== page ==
We’ve all seen the commercials for the Energizer Bunny, which keeps going and going and going. … It just never seems to stop. This makes for an interesting analogy with the Opportunity rover, which is just now passing its 12th anniversary on Mars. Not just 90 days, as hoped for, but 12 years and counting. Incredible. And in that time, Opportunity has helped to fundamentally alter our understanding of this fascinating world.
Continue reading Incredible Opportunity: ’90-Day Rover’ Celebrates 12th Anniversary on Mars
Artist’s rendering of SpaceX’s commercial launch complex in south Texas. Image Credit: SpaceX
Sixteen months after ground was initially broken at Boca Chica—located about 20 miles (32 km) east of Brownsville, Texas, just northwest of the mouth of the Rio Grande—SpaceX is ready for an ambitious year of construction work at the place which will form its fourth active orbital launch facility, reportedly capable of 12 commercial missions per annum by 2025.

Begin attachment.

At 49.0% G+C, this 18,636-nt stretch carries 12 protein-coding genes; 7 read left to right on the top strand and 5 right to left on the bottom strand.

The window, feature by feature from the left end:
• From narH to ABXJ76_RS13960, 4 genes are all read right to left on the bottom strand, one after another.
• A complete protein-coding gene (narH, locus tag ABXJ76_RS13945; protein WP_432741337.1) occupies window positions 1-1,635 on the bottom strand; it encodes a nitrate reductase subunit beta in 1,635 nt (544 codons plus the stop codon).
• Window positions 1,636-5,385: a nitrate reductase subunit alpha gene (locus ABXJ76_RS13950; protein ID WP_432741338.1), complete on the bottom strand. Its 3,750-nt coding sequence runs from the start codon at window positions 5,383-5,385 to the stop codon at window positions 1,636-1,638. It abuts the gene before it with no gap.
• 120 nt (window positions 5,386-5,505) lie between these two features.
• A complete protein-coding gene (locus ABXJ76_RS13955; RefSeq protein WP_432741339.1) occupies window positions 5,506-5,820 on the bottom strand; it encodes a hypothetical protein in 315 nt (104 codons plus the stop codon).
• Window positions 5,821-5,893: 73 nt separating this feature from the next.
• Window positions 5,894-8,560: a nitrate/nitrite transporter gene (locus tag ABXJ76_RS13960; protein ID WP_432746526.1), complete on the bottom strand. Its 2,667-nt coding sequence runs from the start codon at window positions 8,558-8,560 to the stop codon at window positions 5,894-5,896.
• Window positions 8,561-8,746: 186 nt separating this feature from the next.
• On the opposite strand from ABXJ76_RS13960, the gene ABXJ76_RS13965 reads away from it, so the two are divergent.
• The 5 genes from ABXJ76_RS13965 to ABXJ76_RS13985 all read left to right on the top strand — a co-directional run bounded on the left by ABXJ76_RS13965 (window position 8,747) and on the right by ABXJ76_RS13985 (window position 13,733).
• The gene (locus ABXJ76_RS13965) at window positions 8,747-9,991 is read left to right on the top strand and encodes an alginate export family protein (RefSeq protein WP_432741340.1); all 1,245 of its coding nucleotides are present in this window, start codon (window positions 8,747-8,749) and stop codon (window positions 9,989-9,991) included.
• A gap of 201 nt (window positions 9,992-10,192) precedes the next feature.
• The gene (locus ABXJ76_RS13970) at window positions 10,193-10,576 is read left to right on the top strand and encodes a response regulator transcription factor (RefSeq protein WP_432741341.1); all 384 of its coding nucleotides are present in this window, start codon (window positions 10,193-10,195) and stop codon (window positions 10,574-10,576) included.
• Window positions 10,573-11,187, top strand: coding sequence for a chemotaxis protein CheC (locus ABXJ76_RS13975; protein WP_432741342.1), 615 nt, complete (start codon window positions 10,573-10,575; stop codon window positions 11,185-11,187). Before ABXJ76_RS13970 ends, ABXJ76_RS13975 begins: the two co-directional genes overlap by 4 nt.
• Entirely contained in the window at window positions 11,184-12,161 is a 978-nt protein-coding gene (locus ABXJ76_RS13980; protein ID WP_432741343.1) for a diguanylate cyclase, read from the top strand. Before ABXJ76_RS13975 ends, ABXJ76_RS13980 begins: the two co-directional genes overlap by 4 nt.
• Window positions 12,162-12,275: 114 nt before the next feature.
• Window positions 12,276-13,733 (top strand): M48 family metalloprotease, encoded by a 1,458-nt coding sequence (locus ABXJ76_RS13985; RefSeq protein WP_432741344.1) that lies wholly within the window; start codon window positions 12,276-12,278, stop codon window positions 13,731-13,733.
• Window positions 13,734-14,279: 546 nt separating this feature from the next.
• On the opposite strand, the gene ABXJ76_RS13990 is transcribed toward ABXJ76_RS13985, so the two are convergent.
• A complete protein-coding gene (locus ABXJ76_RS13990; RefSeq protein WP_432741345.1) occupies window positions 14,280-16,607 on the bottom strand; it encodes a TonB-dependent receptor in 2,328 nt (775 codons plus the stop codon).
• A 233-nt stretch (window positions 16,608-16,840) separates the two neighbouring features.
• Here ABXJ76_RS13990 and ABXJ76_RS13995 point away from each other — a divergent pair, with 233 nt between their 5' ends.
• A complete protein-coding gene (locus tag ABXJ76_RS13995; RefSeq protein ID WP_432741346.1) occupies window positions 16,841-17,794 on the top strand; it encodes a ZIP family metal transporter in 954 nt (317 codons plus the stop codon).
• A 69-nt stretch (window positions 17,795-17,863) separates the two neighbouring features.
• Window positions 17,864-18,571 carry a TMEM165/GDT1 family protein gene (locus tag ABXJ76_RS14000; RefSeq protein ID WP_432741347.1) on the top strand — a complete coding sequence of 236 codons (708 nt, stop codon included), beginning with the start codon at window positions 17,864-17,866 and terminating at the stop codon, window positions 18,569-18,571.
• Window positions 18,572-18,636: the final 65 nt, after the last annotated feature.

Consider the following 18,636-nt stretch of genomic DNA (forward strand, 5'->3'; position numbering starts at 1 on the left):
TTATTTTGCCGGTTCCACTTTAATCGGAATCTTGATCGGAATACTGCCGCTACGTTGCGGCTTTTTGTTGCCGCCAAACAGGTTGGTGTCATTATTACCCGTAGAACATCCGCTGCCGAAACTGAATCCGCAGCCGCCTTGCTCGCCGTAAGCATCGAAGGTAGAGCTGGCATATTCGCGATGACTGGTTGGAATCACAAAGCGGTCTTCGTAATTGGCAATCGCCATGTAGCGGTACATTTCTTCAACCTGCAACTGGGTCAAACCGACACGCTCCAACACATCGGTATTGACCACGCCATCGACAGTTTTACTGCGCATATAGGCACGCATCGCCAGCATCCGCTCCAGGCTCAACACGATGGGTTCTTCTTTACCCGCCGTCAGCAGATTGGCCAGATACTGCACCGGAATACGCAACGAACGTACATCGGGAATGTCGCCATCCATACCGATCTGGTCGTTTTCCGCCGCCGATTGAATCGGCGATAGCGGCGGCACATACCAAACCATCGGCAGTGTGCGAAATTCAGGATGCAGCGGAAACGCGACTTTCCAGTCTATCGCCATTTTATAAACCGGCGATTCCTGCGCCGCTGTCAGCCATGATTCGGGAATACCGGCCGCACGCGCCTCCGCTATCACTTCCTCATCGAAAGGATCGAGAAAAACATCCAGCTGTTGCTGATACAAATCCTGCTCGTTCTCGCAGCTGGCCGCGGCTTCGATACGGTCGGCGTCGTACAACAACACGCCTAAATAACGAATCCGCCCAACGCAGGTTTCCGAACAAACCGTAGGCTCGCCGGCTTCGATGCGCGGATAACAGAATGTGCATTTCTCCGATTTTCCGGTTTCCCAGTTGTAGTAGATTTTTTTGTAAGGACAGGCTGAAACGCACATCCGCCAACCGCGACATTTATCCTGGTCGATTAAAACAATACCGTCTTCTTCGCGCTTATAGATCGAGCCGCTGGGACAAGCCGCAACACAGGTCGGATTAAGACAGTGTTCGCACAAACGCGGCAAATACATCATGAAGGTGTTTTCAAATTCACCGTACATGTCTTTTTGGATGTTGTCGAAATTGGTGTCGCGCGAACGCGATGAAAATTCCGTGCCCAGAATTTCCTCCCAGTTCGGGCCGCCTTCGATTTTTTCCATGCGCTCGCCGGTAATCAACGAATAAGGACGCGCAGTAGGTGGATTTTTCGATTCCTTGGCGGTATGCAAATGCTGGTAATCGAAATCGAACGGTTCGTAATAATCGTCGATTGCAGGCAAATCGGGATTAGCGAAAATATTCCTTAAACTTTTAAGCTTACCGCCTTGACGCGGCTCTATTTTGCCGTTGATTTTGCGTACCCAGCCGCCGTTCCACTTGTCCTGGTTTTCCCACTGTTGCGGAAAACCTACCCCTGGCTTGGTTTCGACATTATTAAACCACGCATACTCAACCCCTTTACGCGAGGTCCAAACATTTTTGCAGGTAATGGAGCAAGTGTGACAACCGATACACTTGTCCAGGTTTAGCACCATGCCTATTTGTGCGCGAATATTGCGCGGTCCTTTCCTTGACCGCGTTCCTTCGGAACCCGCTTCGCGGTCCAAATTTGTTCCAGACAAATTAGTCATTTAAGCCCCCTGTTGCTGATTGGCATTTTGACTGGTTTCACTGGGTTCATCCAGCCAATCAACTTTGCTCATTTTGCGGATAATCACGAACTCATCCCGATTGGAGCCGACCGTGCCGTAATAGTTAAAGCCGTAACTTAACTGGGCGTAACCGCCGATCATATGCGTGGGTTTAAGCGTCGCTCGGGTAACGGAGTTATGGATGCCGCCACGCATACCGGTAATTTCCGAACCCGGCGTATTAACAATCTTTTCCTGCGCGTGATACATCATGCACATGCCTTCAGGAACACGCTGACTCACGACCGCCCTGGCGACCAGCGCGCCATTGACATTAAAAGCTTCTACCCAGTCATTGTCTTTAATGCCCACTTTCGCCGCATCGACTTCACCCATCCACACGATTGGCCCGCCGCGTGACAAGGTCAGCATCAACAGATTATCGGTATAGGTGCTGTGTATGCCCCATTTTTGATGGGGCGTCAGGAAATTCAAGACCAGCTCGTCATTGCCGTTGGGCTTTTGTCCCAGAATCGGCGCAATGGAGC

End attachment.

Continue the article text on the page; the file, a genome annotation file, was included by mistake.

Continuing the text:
The Hawthorne, Calif.-based launch services provider already supports operations out of Space Launch Complex (SLC)-40 at Cape Canaveral Air Force Station, Fla., and Space Launch Complex (SLC)-4E at Vandenberg Air Force Base, Calif. and expects to stage the maiden voyage of its mammoth Falcon Heavy vehicle from the newly-refurbished Pad 39A at the Kennedy Space Center (KSC) in the coming months. Present plans call for the Boca Chica site to be completed next year, with its first launch anticipated in 2018. At the same time, on Monday, 25 January, the Air Force updated its baseline configuration for the Falcon 9 to the new “Upgraded Falcon 9”, which made its first flight last month.
Continue reading SpaceX Ready for Ambitious Year of Construction at Texas Launch Site, USAF Certifies Upgraded Falcon-9
Uranus and its six largest moons, from left Puck, Miranda, Ariel, Umbriel, Titania, and Oberon. Image Credit: NASA